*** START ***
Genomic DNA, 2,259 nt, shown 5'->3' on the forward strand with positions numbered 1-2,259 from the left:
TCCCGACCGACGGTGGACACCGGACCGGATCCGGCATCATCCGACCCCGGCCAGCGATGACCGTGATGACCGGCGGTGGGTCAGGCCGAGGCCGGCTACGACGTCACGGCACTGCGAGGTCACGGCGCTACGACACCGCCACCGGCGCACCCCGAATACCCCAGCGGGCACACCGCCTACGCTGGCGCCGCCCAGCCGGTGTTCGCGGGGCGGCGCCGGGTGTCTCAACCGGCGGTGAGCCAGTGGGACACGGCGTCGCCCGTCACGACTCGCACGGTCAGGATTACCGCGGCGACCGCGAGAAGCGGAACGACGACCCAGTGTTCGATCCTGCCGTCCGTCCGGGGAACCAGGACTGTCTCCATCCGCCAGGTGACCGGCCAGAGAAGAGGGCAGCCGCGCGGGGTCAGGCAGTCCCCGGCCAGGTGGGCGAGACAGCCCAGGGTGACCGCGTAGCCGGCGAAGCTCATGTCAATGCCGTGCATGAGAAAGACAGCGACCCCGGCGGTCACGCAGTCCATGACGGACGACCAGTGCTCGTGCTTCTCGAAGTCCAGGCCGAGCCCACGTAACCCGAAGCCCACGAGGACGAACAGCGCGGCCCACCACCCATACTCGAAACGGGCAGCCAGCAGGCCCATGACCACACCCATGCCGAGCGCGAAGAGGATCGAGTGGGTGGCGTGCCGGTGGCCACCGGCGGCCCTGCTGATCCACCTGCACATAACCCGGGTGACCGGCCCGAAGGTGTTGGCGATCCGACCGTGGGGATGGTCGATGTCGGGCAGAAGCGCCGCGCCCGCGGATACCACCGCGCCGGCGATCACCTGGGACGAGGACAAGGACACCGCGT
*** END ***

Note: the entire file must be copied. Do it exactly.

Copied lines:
Genomic DNA, 2,259 nt, shown 5'->3' on the forward strand with positions numbered 1-2,259 from the left:
TCCCGACCGACGGTGGACACCGGACCGGATCCGGCATCATCCGACCCCGGCCAGCGATGACCGTGATGACCGGCGGTGGGTCAGGCCGAGGCCGGCTACGACGTCACGGCACTGCGAGGTCACGGCGCTACGACACCGCCACCGGCGCACCCCGAATACCCCAGCGGGCACACCGCCTACGCTGGCGCCGCCCAGCCGGTGTTCGCGGGGCGGCGCCGGGTGTCTCAACCGGCGGTGAGCCAGTGGGACACGGCGTCGCCCGTCACGACTCGCACGGTCAGGATTACCGCGGCGACCGCGAGAAGCGGAACGACGACCCAGTGTTCGATCCTGCCGTCCGTCCGGGGAACCAGGACTGTCTCCATCCGCCAGGTGACCGGCCAGAGAAGAGGGCAGCCGCGCGGGGTCAGGCAGTCCCCGGCCAGGTGGGCGAGACAGCCCAGGGTGACCGCGTAGCCGGCGAAGCTCATGTCAATGCCGTGCATGAGAAAGACAGCGACCCCGGCGGTCACGCAGTCCATGACGGACGACCAGTGCTCGTGCTTCTCGAAGTCCAGGCCGAGCCCACGTAACCCGAAGCCCACGAGGACGAACAGCGCGGCCCACCACCCATACTCGAAACGGGCAGCCAGCAGGCCCATGACCACACCCATGCCGAGCGCGAAGAGGATCGAGTGGGTGGCGTGCCGGTGGCCACCGGCGGCCCTGCTGATCCACCTGCACATAACCCGGGTGACCGGCCCGAAGGTGTTGGCGATCCGACCGTGGGGATGGTCGATGTCGGGCAGAAGCGCCGCGCCCGCGGATACCACCGCGCCGGCGATCACCTGGGACGAGGACAAGGACACCGCGT